• The majority of visits to this blog come from Google searches for things that have nothing to do with this site in particular. Because I have some posts about Buenos Aires, I get at least 20 visits a day from googling BAires. I have a photo on one of my posts of a couple kissing in the rain. I get at least 30 visits a day from people googling rainy day, kissing in the rain, etc. Because I have a post or two about Bratislava, I get quite a few visits from that google search. All in all, comparing visits that were clearly looking for me or for something about books and writing, I’d say it’s 50 to 1, with extraneous google searches in the majority.

      I don’t have much need for that kind of social interaction (FB and Twitting), and were it not for the practical necessity of publicizing my name as a writer and my books, I wouldn’t bother at all.

      I am aware of all that I am missing, some of it I would regret missing if I knew I was missing it, but I just don’t have the time or the energy to plow through such a mountain of stuff hoping to come across just one thing worth the time and effort.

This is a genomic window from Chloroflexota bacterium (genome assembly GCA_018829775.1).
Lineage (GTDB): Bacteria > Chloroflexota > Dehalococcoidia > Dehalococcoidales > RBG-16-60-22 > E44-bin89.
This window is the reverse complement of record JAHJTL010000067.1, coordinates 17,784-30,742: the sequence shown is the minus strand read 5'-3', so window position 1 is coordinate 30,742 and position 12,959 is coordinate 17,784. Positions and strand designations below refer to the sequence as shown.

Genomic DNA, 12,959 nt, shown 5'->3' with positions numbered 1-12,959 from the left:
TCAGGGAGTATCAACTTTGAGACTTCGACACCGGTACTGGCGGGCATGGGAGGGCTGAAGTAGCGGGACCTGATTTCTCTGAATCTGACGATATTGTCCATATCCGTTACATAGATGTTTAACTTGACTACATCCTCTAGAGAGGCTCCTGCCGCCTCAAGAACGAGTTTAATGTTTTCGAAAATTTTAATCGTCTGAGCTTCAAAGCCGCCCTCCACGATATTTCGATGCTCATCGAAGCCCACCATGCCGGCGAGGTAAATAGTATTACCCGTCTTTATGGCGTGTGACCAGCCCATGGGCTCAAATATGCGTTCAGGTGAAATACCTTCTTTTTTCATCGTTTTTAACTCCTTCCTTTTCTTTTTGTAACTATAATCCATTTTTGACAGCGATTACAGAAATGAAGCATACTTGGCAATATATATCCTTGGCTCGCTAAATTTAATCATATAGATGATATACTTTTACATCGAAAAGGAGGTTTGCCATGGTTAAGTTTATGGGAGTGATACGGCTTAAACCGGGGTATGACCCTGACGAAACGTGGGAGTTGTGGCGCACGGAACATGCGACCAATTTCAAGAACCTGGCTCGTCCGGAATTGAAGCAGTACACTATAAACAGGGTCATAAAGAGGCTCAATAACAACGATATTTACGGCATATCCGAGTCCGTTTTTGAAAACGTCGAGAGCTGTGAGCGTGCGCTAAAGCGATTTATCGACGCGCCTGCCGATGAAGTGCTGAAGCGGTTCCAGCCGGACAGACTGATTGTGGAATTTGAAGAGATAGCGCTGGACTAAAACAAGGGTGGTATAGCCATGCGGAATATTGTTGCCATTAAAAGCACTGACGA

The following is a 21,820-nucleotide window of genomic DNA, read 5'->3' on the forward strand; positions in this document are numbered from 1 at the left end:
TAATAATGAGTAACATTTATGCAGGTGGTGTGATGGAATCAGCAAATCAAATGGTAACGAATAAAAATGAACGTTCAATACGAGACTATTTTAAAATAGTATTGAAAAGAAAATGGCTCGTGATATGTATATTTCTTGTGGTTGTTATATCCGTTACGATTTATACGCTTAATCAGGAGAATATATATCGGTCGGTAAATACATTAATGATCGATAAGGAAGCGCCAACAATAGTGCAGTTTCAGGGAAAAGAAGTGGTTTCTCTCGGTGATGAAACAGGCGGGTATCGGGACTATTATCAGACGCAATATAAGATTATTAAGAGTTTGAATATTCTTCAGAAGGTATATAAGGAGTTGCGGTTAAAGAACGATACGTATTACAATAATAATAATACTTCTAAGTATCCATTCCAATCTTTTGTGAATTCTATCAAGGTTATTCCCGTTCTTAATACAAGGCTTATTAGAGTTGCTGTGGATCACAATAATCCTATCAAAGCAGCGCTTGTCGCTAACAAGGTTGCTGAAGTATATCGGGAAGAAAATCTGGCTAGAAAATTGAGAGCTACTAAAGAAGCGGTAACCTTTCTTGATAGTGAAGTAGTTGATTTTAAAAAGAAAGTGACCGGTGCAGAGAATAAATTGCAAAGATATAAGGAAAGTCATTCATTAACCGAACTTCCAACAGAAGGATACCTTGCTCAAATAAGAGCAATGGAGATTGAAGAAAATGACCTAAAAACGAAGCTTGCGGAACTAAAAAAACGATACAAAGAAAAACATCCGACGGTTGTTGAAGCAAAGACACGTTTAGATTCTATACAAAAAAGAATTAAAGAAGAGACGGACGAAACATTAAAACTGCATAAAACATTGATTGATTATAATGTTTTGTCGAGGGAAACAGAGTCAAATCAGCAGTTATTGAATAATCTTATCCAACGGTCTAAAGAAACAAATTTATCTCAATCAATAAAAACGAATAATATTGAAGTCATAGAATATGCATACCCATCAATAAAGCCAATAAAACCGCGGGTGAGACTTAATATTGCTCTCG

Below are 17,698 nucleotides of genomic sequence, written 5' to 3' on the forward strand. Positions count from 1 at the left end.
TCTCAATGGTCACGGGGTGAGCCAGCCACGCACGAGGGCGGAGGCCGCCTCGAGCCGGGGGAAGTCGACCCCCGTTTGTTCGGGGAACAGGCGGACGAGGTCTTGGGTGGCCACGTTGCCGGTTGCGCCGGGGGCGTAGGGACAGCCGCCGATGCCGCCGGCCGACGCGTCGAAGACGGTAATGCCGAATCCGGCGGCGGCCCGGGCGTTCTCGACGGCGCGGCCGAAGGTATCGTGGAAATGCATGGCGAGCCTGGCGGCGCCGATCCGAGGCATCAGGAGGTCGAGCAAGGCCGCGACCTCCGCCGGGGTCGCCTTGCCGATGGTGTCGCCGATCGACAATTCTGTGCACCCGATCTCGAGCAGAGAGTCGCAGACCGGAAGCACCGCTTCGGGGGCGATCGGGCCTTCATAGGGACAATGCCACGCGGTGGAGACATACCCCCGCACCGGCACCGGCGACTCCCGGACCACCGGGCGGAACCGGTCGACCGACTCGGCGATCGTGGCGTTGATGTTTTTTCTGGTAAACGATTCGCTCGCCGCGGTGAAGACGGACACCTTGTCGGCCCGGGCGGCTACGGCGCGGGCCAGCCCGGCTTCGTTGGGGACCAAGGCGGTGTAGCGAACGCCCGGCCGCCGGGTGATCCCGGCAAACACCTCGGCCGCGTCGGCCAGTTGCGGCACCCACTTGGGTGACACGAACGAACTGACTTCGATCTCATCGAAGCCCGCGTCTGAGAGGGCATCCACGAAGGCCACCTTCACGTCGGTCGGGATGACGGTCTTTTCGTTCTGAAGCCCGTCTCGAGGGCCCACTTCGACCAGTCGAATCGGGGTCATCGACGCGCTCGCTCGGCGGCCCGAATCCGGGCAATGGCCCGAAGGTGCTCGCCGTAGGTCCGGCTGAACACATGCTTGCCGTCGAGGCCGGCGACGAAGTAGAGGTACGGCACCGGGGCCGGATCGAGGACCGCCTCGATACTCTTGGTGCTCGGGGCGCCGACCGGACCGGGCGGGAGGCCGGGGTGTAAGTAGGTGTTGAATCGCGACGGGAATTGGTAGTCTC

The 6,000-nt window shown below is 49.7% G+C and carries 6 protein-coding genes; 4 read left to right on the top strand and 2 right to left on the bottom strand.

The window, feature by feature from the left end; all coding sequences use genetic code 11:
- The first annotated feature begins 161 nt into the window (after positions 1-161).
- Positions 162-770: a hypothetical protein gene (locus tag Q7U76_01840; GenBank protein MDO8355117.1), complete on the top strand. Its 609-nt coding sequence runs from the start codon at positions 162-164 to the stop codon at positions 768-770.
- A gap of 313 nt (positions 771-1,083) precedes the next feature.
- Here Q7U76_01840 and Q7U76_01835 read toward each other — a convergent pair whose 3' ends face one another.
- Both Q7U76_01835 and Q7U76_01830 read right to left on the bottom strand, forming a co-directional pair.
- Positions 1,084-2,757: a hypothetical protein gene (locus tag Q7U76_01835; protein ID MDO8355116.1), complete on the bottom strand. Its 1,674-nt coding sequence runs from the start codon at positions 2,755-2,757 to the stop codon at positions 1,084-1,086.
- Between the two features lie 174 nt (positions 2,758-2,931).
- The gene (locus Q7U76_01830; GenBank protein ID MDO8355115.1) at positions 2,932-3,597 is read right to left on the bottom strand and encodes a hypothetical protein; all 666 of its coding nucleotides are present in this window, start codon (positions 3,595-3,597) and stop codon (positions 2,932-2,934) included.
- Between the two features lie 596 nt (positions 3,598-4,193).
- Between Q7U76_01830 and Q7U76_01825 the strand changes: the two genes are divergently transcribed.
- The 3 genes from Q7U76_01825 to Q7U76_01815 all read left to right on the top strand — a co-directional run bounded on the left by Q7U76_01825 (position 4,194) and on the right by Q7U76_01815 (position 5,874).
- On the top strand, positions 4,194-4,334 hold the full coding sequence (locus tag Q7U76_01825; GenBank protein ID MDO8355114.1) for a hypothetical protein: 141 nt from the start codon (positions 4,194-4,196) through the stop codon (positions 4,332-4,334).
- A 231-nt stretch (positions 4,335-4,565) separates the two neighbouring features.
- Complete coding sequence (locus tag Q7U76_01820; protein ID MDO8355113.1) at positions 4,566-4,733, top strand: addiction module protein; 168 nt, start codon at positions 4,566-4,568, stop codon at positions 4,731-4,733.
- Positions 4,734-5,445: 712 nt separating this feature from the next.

This blog as, far as I can figure, about 10 people who read it on a regular basis, bother to comment, and visit because they know what it’s about. But I get an average of 150 visits a day.

      I don’t know if this means anything worth meaning at all.

      • For a long time I got hardly any clicks at all on my Published Short Stories page. Now that I’ve gotten a few more things out and – probably more importantly – that I’m on Twitter, links to my short stories get clicked nearly every day. Not hundreds of clicks, you understand, but some. So somebody is out there, reading them (or at least clicking to the pages where they are). You just need one person, highly placed enough, to say yes. You never know who that person might be, or where they might come from. So I’ll keep on dipping my toes into social media. It’s just how things are done, for now, near as I can tell, short of liquid lunches in Manhattan. Which probably no one in publishing has the expense account for anymore.